I believe that all arises from some cause and all can be traced back to the first cause. There is only one that can create from nothing and that would be a deity … something that would have always have existed outside of any constraint we could think of … any constraint would of have to been created.


#14

[quote=AnAtheist]A recent discussion in another thread led me to an interesting question:

Does a free thought, i.e. a thought that came from an act of Free Will, have a cause?

If so, is it really free? I say, if there are a chain of deterministic steps that led to this thought, it is not free.

If not, wouldn’t that seriously hurt the reasoning made by Thomas v. Aquin and others, that everything must have a cause, and to avoid an infinite chain of causes, God must exist as the ultimate cause (prima causa)?
[/quote]

== Freedom of the will is not a faculty of willing that is wholly autonomous and “free-standing”. For Thomas, the will is free when it is non-necessitated, and is directed as it ought to be directed. For it is created with an orientation or bias towards God - as is the rest of the being called man. It is not self-determined, but meant to co-operate with the rest of our human nature in inclining us to our goal, which is God. It is free - but not with “liberty of indifference”, to do or be anything it likes - it has what is called “liberty of specification”, freedom to direct us to the God Who made it, the God Who at every moment provides by His care for its freedom. There is a huge amount of philosphy here, and even more theology.

So it can perfectly well be working as the entity it is, yet be every moment kept in being by the Loving Providence of God. It is God Who provides the “environment” for it to exist at all, and, more particularly, for it to be the free will that it is. So God is its Guarantor - not a mere external entity Who exists as but one of a number of influences in the universe upon how the universe (including free will, which is one of the creations in that universe) exists.

Far from it - God’s influence is internal, not purely external as ours is. And God is not one cause among many, but the source of all created causality - that of our wills included

I forgot: causality is of many kinds: it is far more than a series of links in a chain. Causes can be concurrent, dynamic, personalist, efficient, principal, formal, material, transcendent, and so on. God’s causality is never remote - He is always intimately involved with His handiwork - never a far-off God. As witness the Nativity. ==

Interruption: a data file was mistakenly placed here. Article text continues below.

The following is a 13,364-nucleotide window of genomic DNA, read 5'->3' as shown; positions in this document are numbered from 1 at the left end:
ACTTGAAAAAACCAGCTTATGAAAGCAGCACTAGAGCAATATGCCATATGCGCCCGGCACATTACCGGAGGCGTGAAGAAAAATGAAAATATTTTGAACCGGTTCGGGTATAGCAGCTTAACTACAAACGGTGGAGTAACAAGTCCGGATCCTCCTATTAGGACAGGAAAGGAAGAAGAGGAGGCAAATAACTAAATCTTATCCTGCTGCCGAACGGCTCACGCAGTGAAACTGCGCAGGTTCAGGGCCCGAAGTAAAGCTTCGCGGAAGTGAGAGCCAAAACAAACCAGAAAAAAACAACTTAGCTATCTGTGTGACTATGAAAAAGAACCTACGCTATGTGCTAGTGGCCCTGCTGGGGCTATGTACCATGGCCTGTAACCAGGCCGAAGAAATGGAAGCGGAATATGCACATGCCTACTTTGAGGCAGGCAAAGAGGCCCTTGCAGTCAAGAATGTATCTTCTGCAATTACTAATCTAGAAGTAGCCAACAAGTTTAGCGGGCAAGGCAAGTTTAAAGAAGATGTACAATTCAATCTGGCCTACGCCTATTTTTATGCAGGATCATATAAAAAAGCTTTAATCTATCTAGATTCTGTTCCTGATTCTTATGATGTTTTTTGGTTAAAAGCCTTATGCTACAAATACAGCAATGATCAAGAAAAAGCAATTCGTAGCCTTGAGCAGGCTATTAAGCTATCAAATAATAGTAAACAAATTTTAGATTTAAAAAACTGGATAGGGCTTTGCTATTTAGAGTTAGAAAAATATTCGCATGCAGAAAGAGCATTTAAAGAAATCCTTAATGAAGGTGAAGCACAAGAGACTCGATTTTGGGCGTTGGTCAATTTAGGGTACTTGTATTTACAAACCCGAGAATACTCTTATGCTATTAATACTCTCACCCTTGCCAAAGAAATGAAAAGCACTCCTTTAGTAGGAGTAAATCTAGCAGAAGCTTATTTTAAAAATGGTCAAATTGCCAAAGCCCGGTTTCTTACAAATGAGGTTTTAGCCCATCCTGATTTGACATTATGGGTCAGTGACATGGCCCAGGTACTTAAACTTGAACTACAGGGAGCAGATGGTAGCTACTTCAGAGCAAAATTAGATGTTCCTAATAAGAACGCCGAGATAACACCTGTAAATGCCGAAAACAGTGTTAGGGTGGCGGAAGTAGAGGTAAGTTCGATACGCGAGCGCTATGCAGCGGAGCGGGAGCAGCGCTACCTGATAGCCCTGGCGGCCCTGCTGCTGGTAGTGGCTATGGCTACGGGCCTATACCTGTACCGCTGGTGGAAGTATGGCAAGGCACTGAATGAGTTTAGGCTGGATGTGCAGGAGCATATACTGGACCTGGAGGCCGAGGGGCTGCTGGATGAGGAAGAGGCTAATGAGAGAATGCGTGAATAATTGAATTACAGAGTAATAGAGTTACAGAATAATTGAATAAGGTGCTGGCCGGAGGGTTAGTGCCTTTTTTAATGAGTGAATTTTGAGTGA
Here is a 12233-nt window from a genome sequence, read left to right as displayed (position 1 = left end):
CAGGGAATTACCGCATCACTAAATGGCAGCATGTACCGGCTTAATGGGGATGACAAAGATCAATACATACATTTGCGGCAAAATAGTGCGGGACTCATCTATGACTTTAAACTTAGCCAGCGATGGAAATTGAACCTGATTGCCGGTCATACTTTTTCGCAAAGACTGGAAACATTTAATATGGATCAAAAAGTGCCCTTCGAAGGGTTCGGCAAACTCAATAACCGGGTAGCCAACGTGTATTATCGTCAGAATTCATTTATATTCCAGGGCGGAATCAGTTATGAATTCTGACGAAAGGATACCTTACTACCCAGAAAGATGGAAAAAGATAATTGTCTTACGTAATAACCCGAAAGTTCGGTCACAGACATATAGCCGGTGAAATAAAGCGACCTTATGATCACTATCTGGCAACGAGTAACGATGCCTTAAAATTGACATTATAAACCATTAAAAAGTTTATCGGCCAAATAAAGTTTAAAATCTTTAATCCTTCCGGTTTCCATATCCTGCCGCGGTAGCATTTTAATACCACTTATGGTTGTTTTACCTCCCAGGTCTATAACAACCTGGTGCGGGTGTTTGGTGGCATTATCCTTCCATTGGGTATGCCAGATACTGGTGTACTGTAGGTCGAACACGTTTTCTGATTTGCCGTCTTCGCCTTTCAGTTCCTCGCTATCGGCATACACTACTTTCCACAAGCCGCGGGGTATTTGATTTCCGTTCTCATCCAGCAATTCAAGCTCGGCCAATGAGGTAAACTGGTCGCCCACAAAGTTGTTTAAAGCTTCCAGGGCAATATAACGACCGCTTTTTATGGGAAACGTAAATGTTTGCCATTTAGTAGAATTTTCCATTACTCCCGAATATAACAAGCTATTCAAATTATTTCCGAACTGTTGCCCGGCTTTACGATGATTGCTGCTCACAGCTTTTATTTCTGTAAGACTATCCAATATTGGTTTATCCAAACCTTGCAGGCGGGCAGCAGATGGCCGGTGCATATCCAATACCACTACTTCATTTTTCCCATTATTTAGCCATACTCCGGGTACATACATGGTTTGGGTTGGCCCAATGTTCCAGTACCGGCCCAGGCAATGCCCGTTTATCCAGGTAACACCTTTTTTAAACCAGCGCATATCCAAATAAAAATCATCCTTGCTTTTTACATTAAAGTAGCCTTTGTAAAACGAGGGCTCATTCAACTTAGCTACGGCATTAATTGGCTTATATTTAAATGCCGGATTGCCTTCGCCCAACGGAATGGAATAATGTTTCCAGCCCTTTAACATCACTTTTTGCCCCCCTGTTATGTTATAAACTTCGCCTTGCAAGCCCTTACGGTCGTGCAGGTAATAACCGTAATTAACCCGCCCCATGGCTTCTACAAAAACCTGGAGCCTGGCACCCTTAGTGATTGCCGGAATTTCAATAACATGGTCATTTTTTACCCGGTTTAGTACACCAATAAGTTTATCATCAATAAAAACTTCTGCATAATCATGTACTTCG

#15

[quote=Gottle of Geer]== Freedom of the will is not a faculty of willing that is wholly autonomous and “free-standing”. For Thomas, the will is free when it is non-necessitated, and is directed as it ought to be directed. For it is created with an orientation or bias towards God - as is the rest of the being called man. It is not self-determined, but meant to co-operate with the rest of our human nature in inclining us to our goal, which is God. It is free - but not with “liberty of indifference”, to do or be anything it likes - it has what is called “liberty of specification”, freedom to direct us to the God Who made it, the God Who at every moment provides by His care for its freedom. There is a huge amount of philosphy here, and even more theology.

So it can perfectly well be working as the entity it is, yet be every moment kept in being by the Loving Providence of God. It is God Who provides the “environment” for it to exist at all, and, more particularly, for it to be the free will that it is. So God is its Guarantor - not a mere external entity Who exists as but one of a number of influences in the universe upon how the universe (including free will, which is one of the creations in that universe) exists.

Far from it - God’s influence is internal, not purely external as ours is. And God is not one cause among many, but the source of all created causality - that of our wills included

I forgot: causality is of many kinds: it is far more than a series of links in a chain. Causes can be concurrent, dynamic, personalist, efficient, principal, formal, material, transcendent, and so on. God’s causality is never remote - He is always intimately involved with His handiwork - never a far-off God. As witness the Nativity. ==
[/quote]

I guess that means the will exercises it’s full measure of freedom when it leads us to fullfilling our purpose and end in God. Otherwise it’s a free will bound.